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Thu, Jan 29, 2009

Airline Reinstates Pilot Safety Program

ASAP's Back At Delta... Thanks To Northwest

Delta Air Lines signed a memorandum of understanding this week with the Air Line Pilots Association and the Federal Aviation Administration to reinstate its Aviation Safety Action Program (ASAP) covering pre-merger Delta pilots.

ASAP was created to improve flight safety, by removing the threat of disciplinary action against pilots who identified potential hazards and human errors. Individual flight crew members are encouraged to submit reports to identify safety concerns, with the data used to develop corrective action and to educate the appropriate parties to prevent a recurrence of the same type of event. 

Pilots at Delta nixed ASAP in November 2006, along with their counterparts at Delta's Comair regional subsidiary. Pilots blamed the failure on management retailating against pilots who reported safety violations, under what was designed to be a program free of such actions; unions at American and US Airways have subsequently dropped their ASAP programs, as well.

"ASAP has proven to be a valuable tool in helping to spot possible safety problems before they become accidents," said US Transportation Secretary Ray LaHood. "We hope the other carriers will follow Delta’s lead and realize just how critical voluntary programs are to commercial aviation safety."

Reinstatement of ASAP at Delta can be attributed to the carrier's recent merger with Northwest Airlines... whose pilots remained part of ASAP. The revised program mirrors that existing program.

"Reestablishing our pilot ASAP program has been a top priority for Delta, ALPA and the FAA, and this agreement is a testament to the partnership and hard work of these parties on behalf of all Delta pilots," said Steve Dickson, Delta senior vice president – Flight Operations, and a B767ER captain. "Safety always will be our highest core value, and programs like ASAP are critical to identifying, understanding and correcting safety events to ensure a safe and reliable work environment and travel experience for our employees and customers. With the current safety reporting programs at Delta, and those from Northwest that we will continue to support, Delta is now the largest user of voluntary safety reporting systems, with six programs covering nearly 17,000 employees."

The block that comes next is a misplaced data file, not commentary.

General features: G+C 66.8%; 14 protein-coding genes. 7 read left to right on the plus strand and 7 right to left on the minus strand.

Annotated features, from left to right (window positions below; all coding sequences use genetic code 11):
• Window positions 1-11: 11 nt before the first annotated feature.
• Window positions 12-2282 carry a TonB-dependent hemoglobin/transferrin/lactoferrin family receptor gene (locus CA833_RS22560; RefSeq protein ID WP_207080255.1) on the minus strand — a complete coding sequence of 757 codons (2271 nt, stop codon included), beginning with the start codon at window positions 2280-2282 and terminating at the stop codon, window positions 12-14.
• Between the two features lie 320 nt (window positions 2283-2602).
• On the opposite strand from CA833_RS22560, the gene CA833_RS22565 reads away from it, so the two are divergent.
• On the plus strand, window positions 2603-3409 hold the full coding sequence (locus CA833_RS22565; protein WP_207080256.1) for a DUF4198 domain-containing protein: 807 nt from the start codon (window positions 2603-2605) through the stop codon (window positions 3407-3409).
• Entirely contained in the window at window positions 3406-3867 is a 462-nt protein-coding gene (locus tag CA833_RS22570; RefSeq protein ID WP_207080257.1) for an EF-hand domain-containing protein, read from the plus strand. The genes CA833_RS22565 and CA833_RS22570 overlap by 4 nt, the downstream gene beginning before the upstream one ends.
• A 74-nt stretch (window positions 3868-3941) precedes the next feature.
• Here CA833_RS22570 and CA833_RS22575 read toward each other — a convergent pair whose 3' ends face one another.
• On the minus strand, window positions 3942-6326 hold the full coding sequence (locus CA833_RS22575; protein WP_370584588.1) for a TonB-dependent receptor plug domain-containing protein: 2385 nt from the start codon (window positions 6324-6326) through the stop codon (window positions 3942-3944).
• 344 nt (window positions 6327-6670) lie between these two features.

Captain Lee Moak, Chairman of the Delta Master Executive Council, the Delta chapter of Air Line Pilots Association, Intl. that represents 12,500 Delta pilots added, "Through a safety-focused approach and a professional working relationship with Delta Flight Operations and the FAA, we were able to mutually craft a solution to immediately begin the process to reinstate ASAP at Delta. I’m confident that Delta’s new ASAP will set the gold standard for ASAP programs throughout the airline industry."

In addition to the reinstated pilot ASAP, Delta has formal ASAP programs in place for its dispatchers and Technical Operations employees, and other safety reporting programs for flight attendants and ground employees. Delta also will continue ASAP programs currently covering pre-merger Northwest pilots, dispatchers and load planners, and other safety reporting programs for its other workgroups.



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